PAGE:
• Takes time to get used to– this is probably the biggest drawback, but is practically the same as when you (probably) first started using tampons. Insertion and removal is an absolute breeze once you get it; but before that you have to get used to it. It can take a few cycles to get used to since changes are less frequent than with tampons so you have less opportunities for trial/error. It also takes a bit of time to see how often you need to change, depending on your flow. Most cups have measuring lines on the inside, which can help more accurately and even help monitoring your menstrual cycle.
  • Leaks if not inserted properly– if you don’t insert your cup properly, the whole concept of the seal doesn’t work. This means at the start you may need to continue using panty liners just incase you get it wrong. However, if you’re in a rush putting your cup in later down the line it may leak too! The leaks may be considerably large if your flow is heavy, which may be disastrous. You may also leak if your cup overflows, if your cervix is titled/low or if your pelvic floor muscles are very strong (but you can just get a different cup!).
  • May have to cut off the stem for comfort– for some people, the stem that comes out of the bottom to aid with removal can tickle/irritate their labia majora. Nonetheless, this can easily be cut off!
  • Possible spillage/blood on hands– for the more clumsy users, there are many possibilities for a slip up when using a cup. There’s a possible slap to your vagina if you don’t hold the folded cup tight enough when inserting, maybe dropping it in the toilet or dropping on the floor. As the cup is like a tiny wine glass full of blood, a lack of steady fingers can be a deal breaker. I would still recommend the cup for the less coordinated as it gets alot easier to control over time, and the benefits outweigh the negatives!

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How do I clean it?

During your cycle, you should quickly rinse your cup with water and possibly a splash of any gentle soap that you would use on your vagina (to not alter pH do NOT use hand soap!). If you don’t have access to water, a quick wipe with a dry/damp piece of toilet paper is fine for the moment. In between cycles, cups are simple boiled for 5 minutes at then dried off. Over time cups may become stained as they’re constantly in contact with heavily pigmented blood, you can do a deeper clean for stain removal but this is not recommended if you want it to last for a long time. The stains do not mean that you need to replace a cup. Examples of deep cleaning techniques include boiling with baking soda, but using any products you wouldn’t use near your vagina requires a thorough wash afterwards. You also need to keep up the tiny holes in the top of the cup to make sure no blood is stuck, which can be cleaned by slightly stretching and running water through them; or by using a toothpick/designated soft toothbrush (even one of these interdental brushes!).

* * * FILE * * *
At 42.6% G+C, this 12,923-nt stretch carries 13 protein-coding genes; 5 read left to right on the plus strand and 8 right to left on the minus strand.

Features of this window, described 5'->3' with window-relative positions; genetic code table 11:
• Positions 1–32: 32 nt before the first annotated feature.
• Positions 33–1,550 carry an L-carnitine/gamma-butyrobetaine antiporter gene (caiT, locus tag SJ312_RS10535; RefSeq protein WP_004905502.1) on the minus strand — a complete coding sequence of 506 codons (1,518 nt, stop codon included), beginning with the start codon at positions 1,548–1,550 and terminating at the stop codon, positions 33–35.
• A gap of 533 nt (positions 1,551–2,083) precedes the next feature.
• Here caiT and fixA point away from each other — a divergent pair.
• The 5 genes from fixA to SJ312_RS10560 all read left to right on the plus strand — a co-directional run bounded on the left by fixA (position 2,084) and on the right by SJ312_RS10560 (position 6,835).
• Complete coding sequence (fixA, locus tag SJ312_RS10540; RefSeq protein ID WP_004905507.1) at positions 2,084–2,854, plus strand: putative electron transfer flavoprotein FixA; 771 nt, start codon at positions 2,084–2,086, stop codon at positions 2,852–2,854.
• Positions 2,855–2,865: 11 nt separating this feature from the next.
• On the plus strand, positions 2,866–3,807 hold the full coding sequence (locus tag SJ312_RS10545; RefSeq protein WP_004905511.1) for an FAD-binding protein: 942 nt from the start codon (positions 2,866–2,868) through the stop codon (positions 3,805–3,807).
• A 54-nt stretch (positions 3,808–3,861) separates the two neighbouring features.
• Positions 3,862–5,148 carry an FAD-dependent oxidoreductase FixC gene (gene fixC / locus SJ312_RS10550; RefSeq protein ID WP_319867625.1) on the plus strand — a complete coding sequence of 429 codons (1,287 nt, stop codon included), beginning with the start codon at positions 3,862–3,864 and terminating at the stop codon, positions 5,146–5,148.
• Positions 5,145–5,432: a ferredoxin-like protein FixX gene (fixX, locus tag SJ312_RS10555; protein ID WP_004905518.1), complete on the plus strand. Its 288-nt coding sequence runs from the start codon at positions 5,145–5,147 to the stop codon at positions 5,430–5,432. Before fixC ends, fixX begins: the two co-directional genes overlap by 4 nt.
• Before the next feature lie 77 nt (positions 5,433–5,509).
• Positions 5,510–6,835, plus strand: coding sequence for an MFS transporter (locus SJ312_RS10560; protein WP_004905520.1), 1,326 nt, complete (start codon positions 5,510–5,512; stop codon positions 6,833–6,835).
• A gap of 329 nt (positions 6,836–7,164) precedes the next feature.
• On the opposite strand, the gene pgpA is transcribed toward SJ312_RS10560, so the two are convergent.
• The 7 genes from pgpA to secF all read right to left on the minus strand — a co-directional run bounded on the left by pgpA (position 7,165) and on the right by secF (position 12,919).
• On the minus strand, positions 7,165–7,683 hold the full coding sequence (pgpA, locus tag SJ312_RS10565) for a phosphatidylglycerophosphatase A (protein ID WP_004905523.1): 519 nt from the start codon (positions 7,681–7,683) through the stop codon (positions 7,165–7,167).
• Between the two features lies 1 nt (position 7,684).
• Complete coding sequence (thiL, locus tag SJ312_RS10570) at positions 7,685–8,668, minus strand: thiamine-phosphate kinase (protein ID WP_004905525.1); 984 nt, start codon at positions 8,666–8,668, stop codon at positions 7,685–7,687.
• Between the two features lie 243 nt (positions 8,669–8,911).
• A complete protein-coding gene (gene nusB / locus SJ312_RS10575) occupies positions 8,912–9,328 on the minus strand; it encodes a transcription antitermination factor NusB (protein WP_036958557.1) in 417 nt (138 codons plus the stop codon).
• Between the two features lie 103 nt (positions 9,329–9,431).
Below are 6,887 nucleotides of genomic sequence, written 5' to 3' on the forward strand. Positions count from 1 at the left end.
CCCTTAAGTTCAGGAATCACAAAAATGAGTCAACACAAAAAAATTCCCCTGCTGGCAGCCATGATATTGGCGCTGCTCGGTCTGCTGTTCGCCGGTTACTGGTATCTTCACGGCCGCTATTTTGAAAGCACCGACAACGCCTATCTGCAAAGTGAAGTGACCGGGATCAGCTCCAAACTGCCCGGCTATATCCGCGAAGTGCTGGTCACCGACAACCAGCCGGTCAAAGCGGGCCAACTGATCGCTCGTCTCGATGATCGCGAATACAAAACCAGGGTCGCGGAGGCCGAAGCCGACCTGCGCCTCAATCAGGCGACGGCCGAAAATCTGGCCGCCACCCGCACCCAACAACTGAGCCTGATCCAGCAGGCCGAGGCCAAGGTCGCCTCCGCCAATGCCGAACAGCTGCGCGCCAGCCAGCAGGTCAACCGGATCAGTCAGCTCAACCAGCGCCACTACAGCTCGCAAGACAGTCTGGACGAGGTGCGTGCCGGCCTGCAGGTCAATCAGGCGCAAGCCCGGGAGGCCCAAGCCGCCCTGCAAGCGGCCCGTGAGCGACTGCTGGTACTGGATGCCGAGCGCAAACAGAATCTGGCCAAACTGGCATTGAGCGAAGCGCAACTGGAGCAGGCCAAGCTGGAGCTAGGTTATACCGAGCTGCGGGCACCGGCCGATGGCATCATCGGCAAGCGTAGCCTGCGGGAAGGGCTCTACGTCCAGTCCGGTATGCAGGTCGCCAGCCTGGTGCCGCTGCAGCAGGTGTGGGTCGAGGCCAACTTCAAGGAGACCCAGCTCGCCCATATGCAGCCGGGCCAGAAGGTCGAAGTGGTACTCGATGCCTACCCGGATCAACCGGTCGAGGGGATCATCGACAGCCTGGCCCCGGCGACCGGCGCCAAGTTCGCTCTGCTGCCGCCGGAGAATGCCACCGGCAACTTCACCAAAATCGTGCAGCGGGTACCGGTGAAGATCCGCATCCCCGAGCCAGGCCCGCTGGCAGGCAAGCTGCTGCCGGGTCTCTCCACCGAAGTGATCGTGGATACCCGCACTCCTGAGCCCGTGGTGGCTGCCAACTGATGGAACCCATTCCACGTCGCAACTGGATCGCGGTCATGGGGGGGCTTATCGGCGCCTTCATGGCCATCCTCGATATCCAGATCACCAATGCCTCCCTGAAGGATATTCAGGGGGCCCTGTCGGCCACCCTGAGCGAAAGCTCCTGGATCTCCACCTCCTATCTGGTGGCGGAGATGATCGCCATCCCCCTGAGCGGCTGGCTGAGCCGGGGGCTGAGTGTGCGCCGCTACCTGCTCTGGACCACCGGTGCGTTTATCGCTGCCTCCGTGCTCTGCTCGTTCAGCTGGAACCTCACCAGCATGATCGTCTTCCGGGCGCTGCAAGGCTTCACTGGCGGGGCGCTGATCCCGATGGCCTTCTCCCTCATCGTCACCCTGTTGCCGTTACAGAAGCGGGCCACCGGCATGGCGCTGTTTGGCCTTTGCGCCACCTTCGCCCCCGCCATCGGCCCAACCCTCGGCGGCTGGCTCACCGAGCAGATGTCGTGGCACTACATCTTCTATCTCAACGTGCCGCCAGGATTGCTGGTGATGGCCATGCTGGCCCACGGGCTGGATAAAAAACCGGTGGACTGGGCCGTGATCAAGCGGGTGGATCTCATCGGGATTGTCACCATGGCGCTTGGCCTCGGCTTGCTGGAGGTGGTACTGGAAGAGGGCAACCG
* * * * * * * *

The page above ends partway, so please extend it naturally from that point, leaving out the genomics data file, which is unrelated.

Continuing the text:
Which cup should I buy?

There are many different types of menstrual cups. Each brand normally comes in multiple sizes, typically two (‘pre-birth’ and ‘after-birth’). Each brand also has their unique aspects, such as shape, size, firmness etc. It’s important to do a bit of research into this and not just go for the biggest brand, in order to have the best experience possible and find a cup that best compliments your body!

New posts will be uploaded every Sunday on sex/relationships and everything in-between; and any questions or dilemmas can be submitted to thepresssureblog@gmail.com.